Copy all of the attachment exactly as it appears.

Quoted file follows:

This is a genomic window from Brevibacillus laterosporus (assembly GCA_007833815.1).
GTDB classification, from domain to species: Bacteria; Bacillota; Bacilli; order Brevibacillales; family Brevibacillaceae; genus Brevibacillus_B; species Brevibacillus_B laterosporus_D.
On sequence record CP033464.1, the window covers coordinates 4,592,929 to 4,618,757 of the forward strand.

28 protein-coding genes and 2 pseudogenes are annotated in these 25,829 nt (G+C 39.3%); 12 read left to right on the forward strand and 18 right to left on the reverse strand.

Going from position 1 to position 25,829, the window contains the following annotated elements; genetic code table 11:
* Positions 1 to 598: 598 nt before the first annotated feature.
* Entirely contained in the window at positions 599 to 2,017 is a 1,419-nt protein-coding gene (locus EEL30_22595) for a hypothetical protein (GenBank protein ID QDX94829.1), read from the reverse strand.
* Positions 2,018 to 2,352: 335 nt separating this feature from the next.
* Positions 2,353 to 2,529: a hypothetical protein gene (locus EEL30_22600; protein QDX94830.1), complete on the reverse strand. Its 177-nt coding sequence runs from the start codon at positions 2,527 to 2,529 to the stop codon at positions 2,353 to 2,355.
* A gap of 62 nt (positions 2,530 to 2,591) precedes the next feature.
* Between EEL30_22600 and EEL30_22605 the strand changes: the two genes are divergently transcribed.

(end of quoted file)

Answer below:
This is a genomic window from Brevibacillus laterosporus (assembly GCA_007833815.1).
GTDB classification, from domain to species: Bacteria; Bacillota; Bacilli; order Brevibacillales; family Brevibacillaceae; genus Brevibacillus_B; species Brevibacillus_B laterosporus_D.
On sequence record CP033464.1, the window covers coordinates 4,592,929 to 4,618,757 of the forward strand.

28 protein-coding genes and 2 pseudogenes are annotated in these 25,829 nt (G+C 39.3%); 12 read left to right on the forward strand and 18 right to left on the reverse strand.

Going from position 1 to position 25,829, the window contains the following annotated elements; genetic code table 11:
* Positions 1 to 598: 598 nt before the first annotated feature.
* Entirely contained in the window at positions 599 to 2,017 is a 1,419-nt protein-coding gene (locus EEL30_22595) for a hypothetical protein (GenBank protein ID QDX94829.1), read from the reverse strand.
* Positions 2,018 to 2,352: 335 nt separating this feature from the next.
* Positions 2,353 to 2,529: a hypothetical protein gene (locus EEL30_22600; protein QDX94830.1), complete on the reverse strand. Its 177-nt coding sequence runs from the start codon at positions 2,527 to 2,529 to the stop codon at positions 2,353 to 2,355.
* A gap of 62 nt (positions 2,530 to 2,591) precedes the next feature.
* Between EEL30_22600 and EEL30_22605 the strand changes: the two genes are divergently transcribed.